South Asian textiles were valued for a variety of reasons in 19th-century Britain. They were prized as symbolic trophies of Britain's empire in India and examples of its material resources, and were also admired as models of good design and inspiration for both manufacturers and consumers. They also became desirable 'exotic' commodities increasingly available in the bazaars and shops of London and other cities.
The first significant exposure of the Victorian public to South Asian textiles was at the international exhibitions where they came to form an increasingly dramatic part of the British sections, literally outshining examples of domestic manufacture which tended to be poorly displayed. Indian textiles could often be bought from the exhibitions or at auction afterwards. They were also imported commercially by a number of entrepreneurs. The most successful and influential of these was Arthur Lasenby Liberty, who founded the shop Liberty & Co. on London's Regent Street in 1875, and who learned his trade from a dealer in an important earlier fashion for Indian things - Kashmir shawls. The long-lasting fashion for shawls also resulted in machine-made imitations, made in Norwich, Paisley and Edinburgh, as well as in Paris and Vienna, putting them within reach of a wider public, but undermining producers in India. These shawls and their imitations were perhaps the most successful means of diffusing Indian design motifs, particularly the ubiquitous buta - known as flower, cluster of leaves, cone or 'paisley' pattern - which found its way persistently onto an extraordinary variety of printed and woven textiles, as it still does today.
South Asian textiles were given additional status by members of the British Royal Family who used and wore them both on state occasions and at less formal events. Among the wider public, artists and photographers were among the first to appreciate Indian fabrics before they became widely available; they were worn in artistic circles and often used as studio props. Artists also appreciated the draping qualities of Liberty's soft silks and cottons and Liberty acknowledged their patronage. Liberty himself encouraged a shift to soft, classically inspired, draping in dress, and a similar mood in furnishing, all suited to light Indian silks and muslins. Heavier weaves and embroideries were used for portières, or door curtains, and for framing orientally-inspired cosy corners.
Other retailers followed. Oriental fashions were also promoted by many home decorating advisers and by the new women's press; Liberty & Co. were frequently recommended as a source of materials. In 1886, the year of the Colonial and Indian Exhibition, Queen magazine reported that Indian fabrics were influencing fashionable dress and that printed Indian-looking cottons were being used for draping the walls of bed-rooms or boudoirs. It advised how a room could be improved at little expense using Liberty Indian fabrics and rugs; the effect was very different from the characteristically over-upholstered, heavily-curtained Victorian room.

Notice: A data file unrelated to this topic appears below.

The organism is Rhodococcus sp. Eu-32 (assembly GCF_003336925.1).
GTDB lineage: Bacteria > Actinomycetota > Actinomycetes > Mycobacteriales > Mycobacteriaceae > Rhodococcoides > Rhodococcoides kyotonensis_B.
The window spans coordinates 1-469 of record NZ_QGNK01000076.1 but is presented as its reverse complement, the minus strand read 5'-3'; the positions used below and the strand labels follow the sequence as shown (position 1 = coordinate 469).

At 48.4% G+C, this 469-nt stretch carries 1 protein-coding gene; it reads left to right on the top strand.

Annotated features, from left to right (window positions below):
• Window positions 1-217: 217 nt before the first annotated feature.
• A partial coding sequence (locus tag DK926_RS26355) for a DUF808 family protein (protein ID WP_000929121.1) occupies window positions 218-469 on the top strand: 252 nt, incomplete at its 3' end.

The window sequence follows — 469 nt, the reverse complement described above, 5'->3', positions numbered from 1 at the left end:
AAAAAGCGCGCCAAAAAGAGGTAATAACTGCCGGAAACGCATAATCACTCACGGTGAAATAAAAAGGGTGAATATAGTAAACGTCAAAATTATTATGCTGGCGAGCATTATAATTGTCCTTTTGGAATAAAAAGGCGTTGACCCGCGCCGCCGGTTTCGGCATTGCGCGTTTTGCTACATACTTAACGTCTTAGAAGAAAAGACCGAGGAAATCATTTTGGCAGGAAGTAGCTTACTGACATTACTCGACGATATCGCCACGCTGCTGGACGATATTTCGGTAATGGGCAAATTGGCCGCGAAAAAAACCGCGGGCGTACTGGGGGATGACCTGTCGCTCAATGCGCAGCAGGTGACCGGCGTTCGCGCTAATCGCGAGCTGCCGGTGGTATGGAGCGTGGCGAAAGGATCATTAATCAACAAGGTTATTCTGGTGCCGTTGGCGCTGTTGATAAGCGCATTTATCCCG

Admiration of South Asian textiles also encouraged a 19th-century imitation industry, rather as chintz had in the 18th century. Individuals made serious attempts to apply their admiration of the designs and techniques of Indian textiles in their own practice. Some of Owen Jones's designs for Warner & Sons were very close to Indian fabrics shown at the Great Exhibition and illustrated in the Grammar of Ornament. The dyer and printer Thomas Wardle (1831-1909) collaborated with William Morris in producing designs such as Indian Diaper and Indian Chintz. He also assisted Liberty in translating Indian designs for British markets, and used designs taken from wood-blocks in the India Museum at South Kensington for a range of silks produced for Liberty in 1881.
Wardle collected silks in India, produced many fabrics inspired by Indian designs and techniques, and devoted much effort to improving the quality of Indian silks. G.P. Baker, another important textile manufacturer, whose company was founded in 1884, made a large collection of non-European textiles including South Asian ones, which had a strong impact on the company's designs. Baker also gave serious scholarly attention to Indian chintzes and donated an important collection of more than sixty five Indian chintz textiles to the V&A in 1949.
The evidence of surviving textiles suggests that more generally, 19th century British manufacturers seemed to have regarded South Asian textiles as adding to a repository of useful designs in a competitive market. They also used them in direct imitation, as patterns for making goods for export to the subcontinent, although often in a different medium, using machine printing to achieve the effects of hand-block printing, tie-dye or embroidery. Throughout the 20th century and today, South Asian textiles have continued to inspire British textiles, fashion designers and high street retailers, and to appeal to fashionable consumers.
- Ashmore, Sonia. Owen Jones and the V&A Collections V&A Online Journal. Issue 1, No 1, Autumn 2008
- Crill, R. Chintz: Indian Textiles for the West London: V&A, 2008
- Breward, C., P. Crang, P. and R. Crill, (eds). British Asian Style London, V&A, 2010
- King, B.M. Dye, Print, Stitch: Textiles by Thomas and Elizabeth Wardle Macclesfield Museums Trust, 2009
- Parry, L. Textiles of the Arts and Crafts Movement London: Thames & Hudson, 1988